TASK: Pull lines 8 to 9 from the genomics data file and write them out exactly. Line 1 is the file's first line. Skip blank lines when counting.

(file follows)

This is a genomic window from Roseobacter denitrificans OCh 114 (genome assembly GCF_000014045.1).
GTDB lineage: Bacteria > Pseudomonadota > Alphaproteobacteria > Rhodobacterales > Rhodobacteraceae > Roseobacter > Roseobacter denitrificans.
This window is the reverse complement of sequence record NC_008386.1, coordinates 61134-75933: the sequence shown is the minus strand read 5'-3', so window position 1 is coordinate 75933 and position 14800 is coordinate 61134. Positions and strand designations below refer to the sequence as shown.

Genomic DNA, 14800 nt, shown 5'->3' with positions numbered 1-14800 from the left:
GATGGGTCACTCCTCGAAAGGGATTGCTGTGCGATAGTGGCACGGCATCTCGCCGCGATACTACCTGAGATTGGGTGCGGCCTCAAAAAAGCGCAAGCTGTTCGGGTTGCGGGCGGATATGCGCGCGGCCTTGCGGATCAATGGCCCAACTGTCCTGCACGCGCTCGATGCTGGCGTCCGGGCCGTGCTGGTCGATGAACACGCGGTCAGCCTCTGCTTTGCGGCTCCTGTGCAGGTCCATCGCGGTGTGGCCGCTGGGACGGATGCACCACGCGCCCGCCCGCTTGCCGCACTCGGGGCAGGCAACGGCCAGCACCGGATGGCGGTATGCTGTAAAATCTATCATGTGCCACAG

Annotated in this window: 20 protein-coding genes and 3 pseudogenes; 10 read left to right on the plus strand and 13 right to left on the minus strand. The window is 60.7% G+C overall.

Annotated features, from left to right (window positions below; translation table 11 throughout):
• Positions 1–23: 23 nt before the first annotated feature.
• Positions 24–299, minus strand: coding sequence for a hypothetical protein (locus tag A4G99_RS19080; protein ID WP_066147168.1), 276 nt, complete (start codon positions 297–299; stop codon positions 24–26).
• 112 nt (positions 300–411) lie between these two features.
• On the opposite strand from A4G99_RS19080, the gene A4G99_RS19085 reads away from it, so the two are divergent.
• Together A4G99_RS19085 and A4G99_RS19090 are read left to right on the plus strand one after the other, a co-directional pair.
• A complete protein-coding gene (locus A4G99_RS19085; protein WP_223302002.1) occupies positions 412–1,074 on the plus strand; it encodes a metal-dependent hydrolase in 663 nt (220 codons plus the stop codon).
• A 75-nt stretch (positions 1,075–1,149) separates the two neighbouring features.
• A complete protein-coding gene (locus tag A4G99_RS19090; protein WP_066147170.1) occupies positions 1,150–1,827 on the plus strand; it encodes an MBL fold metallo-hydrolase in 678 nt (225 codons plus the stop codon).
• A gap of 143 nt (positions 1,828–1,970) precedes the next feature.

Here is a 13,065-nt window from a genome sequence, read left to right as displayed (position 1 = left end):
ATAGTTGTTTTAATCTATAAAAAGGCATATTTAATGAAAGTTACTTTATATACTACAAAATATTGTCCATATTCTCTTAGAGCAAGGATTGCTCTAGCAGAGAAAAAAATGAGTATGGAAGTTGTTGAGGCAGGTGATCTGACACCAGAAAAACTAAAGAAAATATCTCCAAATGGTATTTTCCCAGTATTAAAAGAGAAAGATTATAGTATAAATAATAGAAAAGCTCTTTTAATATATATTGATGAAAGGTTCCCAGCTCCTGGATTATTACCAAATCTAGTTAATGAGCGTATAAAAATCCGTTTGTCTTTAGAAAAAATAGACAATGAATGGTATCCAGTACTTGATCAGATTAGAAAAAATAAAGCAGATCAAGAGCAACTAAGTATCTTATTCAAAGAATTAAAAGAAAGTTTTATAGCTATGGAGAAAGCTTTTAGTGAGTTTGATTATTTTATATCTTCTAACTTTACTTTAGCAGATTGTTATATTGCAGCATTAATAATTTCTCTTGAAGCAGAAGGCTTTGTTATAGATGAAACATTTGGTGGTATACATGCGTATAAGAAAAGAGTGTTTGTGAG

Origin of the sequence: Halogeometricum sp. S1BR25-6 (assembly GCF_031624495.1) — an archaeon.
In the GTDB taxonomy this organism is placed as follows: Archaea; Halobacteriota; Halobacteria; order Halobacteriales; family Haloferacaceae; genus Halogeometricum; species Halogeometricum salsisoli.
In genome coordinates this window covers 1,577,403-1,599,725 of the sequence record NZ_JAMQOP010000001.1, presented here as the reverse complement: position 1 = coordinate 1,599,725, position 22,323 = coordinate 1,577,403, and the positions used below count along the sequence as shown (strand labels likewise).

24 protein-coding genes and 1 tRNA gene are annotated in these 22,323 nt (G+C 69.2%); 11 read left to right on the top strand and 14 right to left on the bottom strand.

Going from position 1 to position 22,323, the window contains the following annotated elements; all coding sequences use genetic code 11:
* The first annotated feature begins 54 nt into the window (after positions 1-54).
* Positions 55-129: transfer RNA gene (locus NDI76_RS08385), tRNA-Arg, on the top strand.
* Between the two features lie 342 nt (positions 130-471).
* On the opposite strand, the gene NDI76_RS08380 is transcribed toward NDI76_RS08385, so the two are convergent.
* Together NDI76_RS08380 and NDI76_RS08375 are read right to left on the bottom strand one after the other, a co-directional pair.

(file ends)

• Positions 1–23: 23 nt before the first annotated feature.
• Positions 24–299, minus strand: coding sequence for a hypothetical protein (locus tag A4G99_RS19080; protein ID WP_066147168.1), 276 nt, complete (start codon positions 297–299; stop codon positions 24–26).